Jennifer Bitterly, a senior English and philosophy major from Agoura Hills, CA, has been named a Watson Fellow, a prestigious designation that includes a stipend to be used for travel and study abroad for 2018-2019. Bitterly is one of only 40 graduating college seniors nationwide awarded the fellowship. She plans to visit Guatemala, South Africa, Greece, India, and Mongolia while completing her project titled “Searching for Home, Shaping the Self.”
“I hope to learn how the relational value of home takes shape through physical place,” she says. “Though the idea of home may appear simple, in my experience it is richly layered and offers rewarding insight into how our personal and communal identities are formed through and from our surroundings. What role does the home occupy in a society, and what does that say about ourselves? Amidst varied geopolitical contexts, I will look for commonalities in how place shapes the home, and how home shapes the self.”
A graduate of La Reina High School in California, Bitterly received the Bellingrath Scholarship at Rhodes. She spent a semester in Spain as a Buckman Fellow and also has studied and been an intern abroad in Ecuador and Argentina. In 2017 while participating in the Rhodes Institute for Regional Studies, she explored concepts of home within migrant communities in Memphis and the Mid-South. This past year, she has worked as a legal assistant at an immigration law firm in Memphis, where she prepares hardship waivers for families.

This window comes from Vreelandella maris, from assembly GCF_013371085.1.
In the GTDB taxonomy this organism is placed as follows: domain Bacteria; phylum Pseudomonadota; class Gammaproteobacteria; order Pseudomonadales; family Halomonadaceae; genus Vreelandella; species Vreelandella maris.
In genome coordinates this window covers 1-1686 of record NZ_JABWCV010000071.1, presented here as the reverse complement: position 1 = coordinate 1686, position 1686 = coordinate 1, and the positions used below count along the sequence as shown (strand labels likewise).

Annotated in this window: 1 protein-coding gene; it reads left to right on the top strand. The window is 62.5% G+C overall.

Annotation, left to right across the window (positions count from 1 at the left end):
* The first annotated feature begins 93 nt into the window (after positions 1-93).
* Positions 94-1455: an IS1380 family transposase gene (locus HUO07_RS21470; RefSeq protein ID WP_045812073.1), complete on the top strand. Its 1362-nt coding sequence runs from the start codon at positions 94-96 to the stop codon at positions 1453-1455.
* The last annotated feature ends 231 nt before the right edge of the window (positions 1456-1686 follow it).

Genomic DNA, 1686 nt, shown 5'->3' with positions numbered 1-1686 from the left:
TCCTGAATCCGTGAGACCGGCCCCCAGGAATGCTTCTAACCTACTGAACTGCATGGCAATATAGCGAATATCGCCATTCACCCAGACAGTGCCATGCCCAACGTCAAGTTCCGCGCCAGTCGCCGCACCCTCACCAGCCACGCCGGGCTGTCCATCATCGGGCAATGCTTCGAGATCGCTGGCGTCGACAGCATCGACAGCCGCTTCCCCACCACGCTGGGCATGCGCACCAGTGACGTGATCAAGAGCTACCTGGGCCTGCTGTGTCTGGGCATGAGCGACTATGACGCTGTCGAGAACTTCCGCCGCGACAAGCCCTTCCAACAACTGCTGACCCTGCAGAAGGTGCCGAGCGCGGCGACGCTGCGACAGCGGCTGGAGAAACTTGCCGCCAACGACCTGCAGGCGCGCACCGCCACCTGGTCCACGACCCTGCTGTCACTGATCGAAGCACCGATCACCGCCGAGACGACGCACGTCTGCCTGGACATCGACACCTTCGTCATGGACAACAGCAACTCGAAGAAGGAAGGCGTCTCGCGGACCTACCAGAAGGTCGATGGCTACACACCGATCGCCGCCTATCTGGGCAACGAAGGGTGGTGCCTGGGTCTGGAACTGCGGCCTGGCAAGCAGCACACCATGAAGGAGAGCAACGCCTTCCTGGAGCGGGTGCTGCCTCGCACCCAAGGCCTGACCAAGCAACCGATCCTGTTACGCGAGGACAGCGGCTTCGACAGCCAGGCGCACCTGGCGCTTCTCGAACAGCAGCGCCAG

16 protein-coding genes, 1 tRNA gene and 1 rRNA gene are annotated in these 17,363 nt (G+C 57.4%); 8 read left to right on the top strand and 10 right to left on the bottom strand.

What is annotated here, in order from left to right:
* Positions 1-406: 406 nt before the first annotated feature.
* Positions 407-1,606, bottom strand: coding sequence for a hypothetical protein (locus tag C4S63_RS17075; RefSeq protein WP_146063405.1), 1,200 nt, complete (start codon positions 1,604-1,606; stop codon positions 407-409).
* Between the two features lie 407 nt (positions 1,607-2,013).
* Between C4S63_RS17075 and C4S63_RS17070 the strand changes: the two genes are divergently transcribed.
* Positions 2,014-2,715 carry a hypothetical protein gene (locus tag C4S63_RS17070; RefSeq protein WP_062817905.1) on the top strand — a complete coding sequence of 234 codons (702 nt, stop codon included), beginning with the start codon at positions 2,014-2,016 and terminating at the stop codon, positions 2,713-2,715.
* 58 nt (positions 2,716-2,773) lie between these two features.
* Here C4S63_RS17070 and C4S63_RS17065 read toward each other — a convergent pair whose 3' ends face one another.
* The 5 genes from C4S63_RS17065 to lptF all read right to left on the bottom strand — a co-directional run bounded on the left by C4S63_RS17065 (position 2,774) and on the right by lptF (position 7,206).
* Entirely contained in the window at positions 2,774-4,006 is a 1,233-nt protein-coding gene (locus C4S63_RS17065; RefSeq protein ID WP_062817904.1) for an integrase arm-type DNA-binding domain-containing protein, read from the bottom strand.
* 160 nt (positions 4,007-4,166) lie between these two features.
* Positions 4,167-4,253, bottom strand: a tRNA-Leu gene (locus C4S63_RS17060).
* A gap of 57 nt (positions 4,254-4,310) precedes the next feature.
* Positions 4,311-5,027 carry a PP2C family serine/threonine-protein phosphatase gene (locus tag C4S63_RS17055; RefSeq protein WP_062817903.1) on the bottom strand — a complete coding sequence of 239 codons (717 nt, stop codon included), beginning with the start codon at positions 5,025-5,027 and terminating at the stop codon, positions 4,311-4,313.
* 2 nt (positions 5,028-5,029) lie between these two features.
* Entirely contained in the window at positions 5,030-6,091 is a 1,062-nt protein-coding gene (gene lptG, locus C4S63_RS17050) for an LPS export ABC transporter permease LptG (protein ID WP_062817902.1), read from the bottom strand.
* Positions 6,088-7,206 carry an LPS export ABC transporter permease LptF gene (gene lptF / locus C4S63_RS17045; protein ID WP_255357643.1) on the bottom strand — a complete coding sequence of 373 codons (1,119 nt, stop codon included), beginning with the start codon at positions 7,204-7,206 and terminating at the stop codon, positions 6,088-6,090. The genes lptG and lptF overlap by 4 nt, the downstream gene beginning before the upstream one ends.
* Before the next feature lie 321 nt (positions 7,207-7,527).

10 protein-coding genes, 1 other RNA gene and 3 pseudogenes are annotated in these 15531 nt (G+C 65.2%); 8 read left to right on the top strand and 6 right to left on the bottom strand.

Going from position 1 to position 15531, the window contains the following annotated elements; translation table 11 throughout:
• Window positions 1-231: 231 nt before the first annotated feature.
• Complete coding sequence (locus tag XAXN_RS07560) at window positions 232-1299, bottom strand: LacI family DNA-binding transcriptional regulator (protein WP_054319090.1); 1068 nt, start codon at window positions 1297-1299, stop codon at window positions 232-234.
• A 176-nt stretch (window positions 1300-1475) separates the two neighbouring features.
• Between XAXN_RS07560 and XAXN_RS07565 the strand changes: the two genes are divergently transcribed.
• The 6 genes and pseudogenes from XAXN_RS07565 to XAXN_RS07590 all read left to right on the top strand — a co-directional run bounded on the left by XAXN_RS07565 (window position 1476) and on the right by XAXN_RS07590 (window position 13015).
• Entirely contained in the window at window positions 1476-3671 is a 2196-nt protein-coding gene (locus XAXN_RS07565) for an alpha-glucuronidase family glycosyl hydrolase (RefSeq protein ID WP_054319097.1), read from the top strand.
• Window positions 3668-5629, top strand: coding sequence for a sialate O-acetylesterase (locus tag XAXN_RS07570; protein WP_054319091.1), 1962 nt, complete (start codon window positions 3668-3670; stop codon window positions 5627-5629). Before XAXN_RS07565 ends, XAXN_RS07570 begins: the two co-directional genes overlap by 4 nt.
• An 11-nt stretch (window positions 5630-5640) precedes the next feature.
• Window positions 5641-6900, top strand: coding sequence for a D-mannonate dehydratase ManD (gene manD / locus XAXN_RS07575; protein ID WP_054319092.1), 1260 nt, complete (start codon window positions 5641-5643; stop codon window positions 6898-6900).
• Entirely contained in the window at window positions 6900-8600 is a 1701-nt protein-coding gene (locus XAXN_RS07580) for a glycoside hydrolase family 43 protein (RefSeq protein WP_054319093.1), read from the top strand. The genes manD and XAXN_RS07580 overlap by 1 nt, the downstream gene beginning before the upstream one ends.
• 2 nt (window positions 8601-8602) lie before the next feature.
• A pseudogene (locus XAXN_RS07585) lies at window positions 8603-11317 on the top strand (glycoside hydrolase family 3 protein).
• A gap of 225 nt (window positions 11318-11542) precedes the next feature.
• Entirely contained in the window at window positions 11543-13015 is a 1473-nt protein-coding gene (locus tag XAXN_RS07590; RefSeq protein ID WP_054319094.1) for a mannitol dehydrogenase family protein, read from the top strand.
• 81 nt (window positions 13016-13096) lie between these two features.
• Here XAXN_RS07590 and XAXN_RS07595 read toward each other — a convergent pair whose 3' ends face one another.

“Jennifer is an academically gifted student who has consistently sought out culturally immersive experiences and has engaged in cross-cultural interactions. As someone who makes bold and unconventional choices that challenge her, Jennifer exemplifies the quality of ‘unusual promise’ that the Watson is looking for,” says Dr. Judith Haas, Rhodes’ co-director of postgraduate fellowships.
In addition, Bitterly has participated in Rhodes’ mock trial program all four years of college, where she is a two-time winner of the American Mock Trial Association’s All-American attorney award. She also is a Rhodes Diplomat, vice-president of the English honor society Sigma Tau Delta, and a member of Delta Delta Delta sorority, the philosophy honor society Phi Sigma Tau, and Omicron Delta Kappa, an honor society for outstanding scholarship and leadership.
After completing the Watson Fellowship, Bitterly has plans to pursue graduate studies. She says, “I am currently considering both law school and a doctorate in an interdisciplinary field such as American Studies, potentially as a joint J.D./Ph.D. Whether I work as an academic, an attorney, or another position, I hope to engage some intersection of my interests surrounding immigration law, migration studies, critical theory, postcolonial literature, and disciplines concerning questions of identity. I am not entirely sure what that looks like, though I anticipate the Watson will strongly influence the direction my studies take afterwards.”
Established in 1968, the Thomas J. Watson Fellowship provides for one year of independent study and travel outside the United States. Bitterly is Rhodes’ 12th Watson Fellow since 2002.